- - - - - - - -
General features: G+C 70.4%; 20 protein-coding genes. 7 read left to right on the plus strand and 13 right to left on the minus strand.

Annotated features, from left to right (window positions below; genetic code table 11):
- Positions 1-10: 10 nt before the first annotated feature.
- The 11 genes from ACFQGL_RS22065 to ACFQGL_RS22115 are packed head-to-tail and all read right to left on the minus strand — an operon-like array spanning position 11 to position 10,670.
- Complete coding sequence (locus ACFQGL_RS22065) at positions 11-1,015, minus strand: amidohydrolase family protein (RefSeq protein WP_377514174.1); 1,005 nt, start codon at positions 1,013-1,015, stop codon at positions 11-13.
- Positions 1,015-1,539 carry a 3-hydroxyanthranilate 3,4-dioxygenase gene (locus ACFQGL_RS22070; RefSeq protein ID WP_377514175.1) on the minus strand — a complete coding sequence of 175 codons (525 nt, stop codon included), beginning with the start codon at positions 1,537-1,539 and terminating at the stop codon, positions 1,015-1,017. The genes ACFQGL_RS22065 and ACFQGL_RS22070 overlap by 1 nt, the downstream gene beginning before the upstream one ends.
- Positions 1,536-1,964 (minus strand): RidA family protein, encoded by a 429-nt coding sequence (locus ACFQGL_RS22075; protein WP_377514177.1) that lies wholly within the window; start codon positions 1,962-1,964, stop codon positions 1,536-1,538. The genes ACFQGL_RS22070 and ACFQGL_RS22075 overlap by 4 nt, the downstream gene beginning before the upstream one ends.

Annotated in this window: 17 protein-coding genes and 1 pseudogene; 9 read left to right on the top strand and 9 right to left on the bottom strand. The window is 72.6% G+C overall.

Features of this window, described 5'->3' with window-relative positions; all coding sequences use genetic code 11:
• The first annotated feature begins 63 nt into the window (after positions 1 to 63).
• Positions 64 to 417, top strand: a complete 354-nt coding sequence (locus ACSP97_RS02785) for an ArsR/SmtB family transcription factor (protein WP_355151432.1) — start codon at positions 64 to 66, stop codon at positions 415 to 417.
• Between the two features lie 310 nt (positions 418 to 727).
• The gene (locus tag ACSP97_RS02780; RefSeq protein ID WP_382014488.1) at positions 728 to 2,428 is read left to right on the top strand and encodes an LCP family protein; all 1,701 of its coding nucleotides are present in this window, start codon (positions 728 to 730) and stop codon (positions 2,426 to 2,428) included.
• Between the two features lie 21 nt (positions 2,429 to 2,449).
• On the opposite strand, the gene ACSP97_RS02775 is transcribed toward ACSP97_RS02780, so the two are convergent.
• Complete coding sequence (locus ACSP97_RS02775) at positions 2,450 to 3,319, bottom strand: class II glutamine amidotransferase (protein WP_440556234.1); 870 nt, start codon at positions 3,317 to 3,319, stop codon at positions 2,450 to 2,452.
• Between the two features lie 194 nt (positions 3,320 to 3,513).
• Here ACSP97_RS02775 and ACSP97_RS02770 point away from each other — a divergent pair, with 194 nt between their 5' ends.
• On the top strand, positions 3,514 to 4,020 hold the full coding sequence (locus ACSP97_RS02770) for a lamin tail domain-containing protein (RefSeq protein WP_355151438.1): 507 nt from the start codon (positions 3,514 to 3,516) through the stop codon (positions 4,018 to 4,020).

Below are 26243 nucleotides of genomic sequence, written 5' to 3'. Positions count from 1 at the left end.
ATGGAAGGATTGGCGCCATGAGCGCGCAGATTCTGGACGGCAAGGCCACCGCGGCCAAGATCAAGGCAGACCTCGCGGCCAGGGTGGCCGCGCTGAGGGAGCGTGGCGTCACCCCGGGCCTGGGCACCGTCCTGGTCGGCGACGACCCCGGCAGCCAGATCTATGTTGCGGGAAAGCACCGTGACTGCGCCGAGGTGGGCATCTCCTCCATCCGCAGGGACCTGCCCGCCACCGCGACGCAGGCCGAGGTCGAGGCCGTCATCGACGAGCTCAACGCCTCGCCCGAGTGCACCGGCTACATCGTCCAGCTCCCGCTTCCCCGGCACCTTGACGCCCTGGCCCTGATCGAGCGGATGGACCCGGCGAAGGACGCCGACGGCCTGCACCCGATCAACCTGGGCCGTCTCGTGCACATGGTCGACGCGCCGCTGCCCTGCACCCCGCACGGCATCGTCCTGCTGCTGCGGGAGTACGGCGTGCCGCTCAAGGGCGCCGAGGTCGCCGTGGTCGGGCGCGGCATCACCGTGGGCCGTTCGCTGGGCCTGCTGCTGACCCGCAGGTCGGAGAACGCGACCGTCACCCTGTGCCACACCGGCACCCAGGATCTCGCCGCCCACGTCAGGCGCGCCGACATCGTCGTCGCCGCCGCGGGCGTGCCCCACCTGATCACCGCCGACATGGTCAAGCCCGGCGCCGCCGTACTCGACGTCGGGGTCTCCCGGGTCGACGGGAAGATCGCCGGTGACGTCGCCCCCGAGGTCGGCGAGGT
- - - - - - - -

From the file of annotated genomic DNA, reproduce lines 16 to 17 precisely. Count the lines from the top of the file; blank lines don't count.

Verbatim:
• Complete coding sequence (locus ACSP97_RS02775) at positions 2,450 to 3,319, bottom strand: class II glutamine amidotransferase (protein WP_440556234.1); 870 nt, start codon at positions 3,317 to 3,319, stop codon at positions 2,450 to 2,452.
• Between the two features lie 194 nt (positions 3,320 to 3,513).